Tag Archives: sports

Best and worst end-of-year gifts

Kids are gearing up for the end of the year, eagerly anticipating the start of summer vacation. And if you’re like me, you’ve been racking your brain for what to give the people who have meant the most to your child throughout the school year. First on the list is their teacher. But on that same list are their daycare providers, bus driver, crossing guard, sports coach, librarian….

What do you give the people that have been shaping your child’s life all school year long?

1. A simple thank you note. The best way to say thank you is to, well, say thank you. A handwritten card by your child (and maybe a little note from you as well) can go a long way in letting your child’s teacher know they’re appreciated.

2. Make a Scrapbook. This is fantastic for a coach or a teacher. Each child takes a page with their photo on it, and then writes a favorite memory of the year or season on it.

3. Your time. At the end of the year, teachers, librarians, and daycare providers are busy taking down the room so that it’s ready to be prepped for the next year. As you can imagine, this takes a lot of work. And an offer to help out might be much appreciated.

4. A gift card. It sounds impersonal, but it’s the perfect way for the person you’re thanking to be able to get what they need or want. A nice dinner out, a day at the spa, coffee… And for teachers who are most likely using their own money in the classroom, a gift card to the local bookstore or school supply shop will be highly appreciated.

5. Gift basket of school supplies. Along with the mention above, teachers can never have too much help in stocking up their classroom. Pens, dry erase supplies, Kleenex, paper, scissors, tape refills, paper clips, staples…. The list goes on and on. This would be a fantastic gift from just your child, or even a whole classroom.

6. Photos. If you’ve been taking pictures all year long, burn them onto a CD and give them to your teacher or coach. You can also print them out and make a photo album or collage. You can include them on a digital frame. Or you can create a book from them using the programs with Snapfish, Shutterfly, or other programs that allows you to bind them in a hardcover book. You can even create a calendar for the following year so that when your teacher has a new class, she’ll also have memories to share of her old class.

7. Growing a thank you. A potted plant can last long past the summertime. And it doesn’t just have to be flowers. It can be a start for a tomato plant, some fresh herbs, or even some seeds so that your child’s teacher or bus driver can plant their own garden. Even a gift card to the local Seed Bank can be a wonderful gift.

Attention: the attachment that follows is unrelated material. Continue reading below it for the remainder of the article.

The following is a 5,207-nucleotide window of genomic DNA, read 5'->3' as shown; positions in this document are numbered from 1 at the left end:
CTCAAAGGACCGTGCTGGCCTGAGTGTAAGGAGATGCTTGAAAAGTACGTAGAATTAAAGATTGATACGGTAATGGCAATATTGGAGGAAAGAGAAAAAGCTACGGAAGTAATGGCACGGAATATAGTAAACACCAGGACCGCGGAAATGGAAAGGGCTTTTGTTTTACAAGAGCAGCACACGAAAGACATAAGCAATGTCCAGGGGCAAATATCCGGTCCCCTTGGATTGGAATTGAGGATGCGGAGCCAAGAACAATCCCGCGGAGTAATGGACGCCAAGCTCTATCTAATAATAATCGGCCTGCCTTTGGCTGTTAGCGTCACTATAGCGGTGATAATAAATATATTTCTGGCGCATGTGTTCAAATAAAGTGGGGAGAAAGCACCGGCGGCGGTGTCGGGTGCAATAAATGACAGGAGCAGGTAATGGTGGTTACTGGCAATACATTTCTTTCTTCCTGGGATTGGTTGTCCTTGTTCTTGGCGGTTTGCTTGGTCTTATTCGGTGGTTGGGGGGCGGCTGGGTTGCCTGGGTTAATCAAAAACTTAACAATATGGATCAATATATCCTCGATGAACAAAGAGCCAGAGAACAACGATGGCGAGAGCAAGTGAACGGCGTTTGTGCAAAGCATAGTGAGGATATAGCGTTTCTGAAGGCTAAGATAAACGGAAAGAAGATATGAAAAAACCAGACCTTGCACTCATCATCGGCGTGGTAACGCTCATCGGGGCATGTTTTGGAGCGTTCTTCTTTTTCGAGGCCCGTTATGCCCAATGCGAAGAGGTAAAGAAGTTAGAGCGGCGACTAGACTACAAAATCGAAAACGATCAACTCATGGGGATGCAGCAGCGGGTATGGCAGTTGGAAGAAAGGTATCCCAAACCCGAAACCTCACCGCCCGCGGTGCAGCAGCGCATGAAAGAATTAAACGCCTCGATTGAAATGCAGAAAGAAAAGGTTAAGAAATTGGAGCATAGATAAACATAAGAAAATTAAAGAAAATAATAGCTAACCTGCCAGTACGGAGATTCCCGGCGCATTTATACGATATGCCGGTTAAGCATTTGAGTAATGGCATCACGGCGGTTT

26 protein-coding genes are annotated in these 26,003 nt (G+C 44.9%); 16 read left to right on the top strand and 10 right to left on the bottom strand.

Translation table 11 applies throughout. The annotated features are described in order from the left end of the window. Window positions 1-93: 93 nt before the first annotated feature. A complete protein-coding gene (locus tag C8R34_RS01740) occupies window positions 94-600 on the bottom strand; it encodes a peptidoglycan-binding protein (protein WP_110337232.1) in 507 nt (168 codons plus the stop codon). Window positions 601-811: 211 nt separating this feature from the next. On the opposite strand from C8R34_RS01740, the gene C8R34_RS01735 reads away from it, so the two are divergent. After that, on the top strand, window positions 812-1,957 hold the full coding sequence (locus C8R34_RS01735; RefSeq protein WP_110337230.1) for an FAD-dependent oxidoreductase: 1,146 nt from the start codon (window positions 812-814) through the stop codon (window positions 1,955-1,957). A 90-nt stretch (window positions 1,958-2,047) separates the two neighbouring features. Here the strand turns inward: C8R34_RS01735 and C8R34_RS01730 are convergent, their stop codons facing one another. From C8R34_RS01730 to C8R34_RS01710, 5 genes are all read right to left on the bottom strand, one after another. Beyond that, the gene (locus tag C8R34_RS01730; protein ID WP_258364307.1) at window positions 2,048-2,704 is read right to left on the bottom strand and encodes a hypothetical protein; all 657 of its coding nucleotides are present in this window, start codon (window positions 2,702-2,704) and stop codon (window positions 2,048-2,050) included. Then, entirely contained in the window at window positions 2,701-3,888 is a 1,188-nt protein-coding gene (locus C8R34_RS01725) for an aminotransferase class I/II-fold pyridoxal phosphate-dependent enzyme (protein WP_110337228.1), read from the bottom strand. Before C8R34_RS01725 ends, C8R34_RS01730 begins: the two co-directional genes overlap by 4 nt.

8. Movie Night In. Tie a ribbon around a package of microwave popcorn, a box of candy, and a gift card to the movie store. To make it extra fun, put it all in a pail with a couple glass bottles of soda. Who wouldn’t enjoy an excuse to stay in?

9. Recipe Book. Have each child in the class write out their favorite recipe on an index card and then tie it with a ribbon to a new apron. Or photo copy each recipe and bind it together in a book.

10. And don’t forget to have your child include their address in the thank you card with a few extra stamps. They may just receive a summertime pen pal from their teacher, crossing guard, bus driver, daycare provider, librarian, coach, or anyone else who has made a huge difference in their life this school year. And through the years, teachers don’t forget their students. Proof – I just heard from my 1st grade teacher who hasn’t seen me in over 20 years!

Of course, while those we are thanking would never tell you this, there are a few gifts that you should avoid giving if you can.

Coffee cups. I guarantee each teacher receives several each year. Multiply that now by every year the teacher is in the classroom. That’s a lot of coffee cups.

Ornaments. Unless you know your teacher is an avid collector of all things Christmas, there comes a point when their tree just can’t take anymore.

Gifts that are TOO personal. Skip the Victoria’s Secret gift certificate or the fishnet stockings. I’m not saying teachers don’t need lingerie too, but it probably shouldn’t come from their student.

Anything that says “World’s Best Teacher” on it (or anything else teacher related). They might just be the world’s best teacher. They don’t need 20 plaques that say it all over their home or classroom that were given to them by numerous students. Same goes for Chicken Soup for a Teacher’s Soul. I know the stories are tear-jerking. I also know that each teacher has probably been gifted this more than once.

Religious gifts. Saying thank you while saving their soul might not feel like much of a thank you, especially if they don’t share your faith. Just saying.

Baked goods. Some might appreciate it, but most just end up in the teacher’s lounge. Just like us, teachers are watching their waist lines too. And let’s face it, even if you are the best baker in the county there are plenty of others who are not. After years of braving mediocre homemade goodies, the teacher may just decide they can’t chance it even on your prize winning banana bread.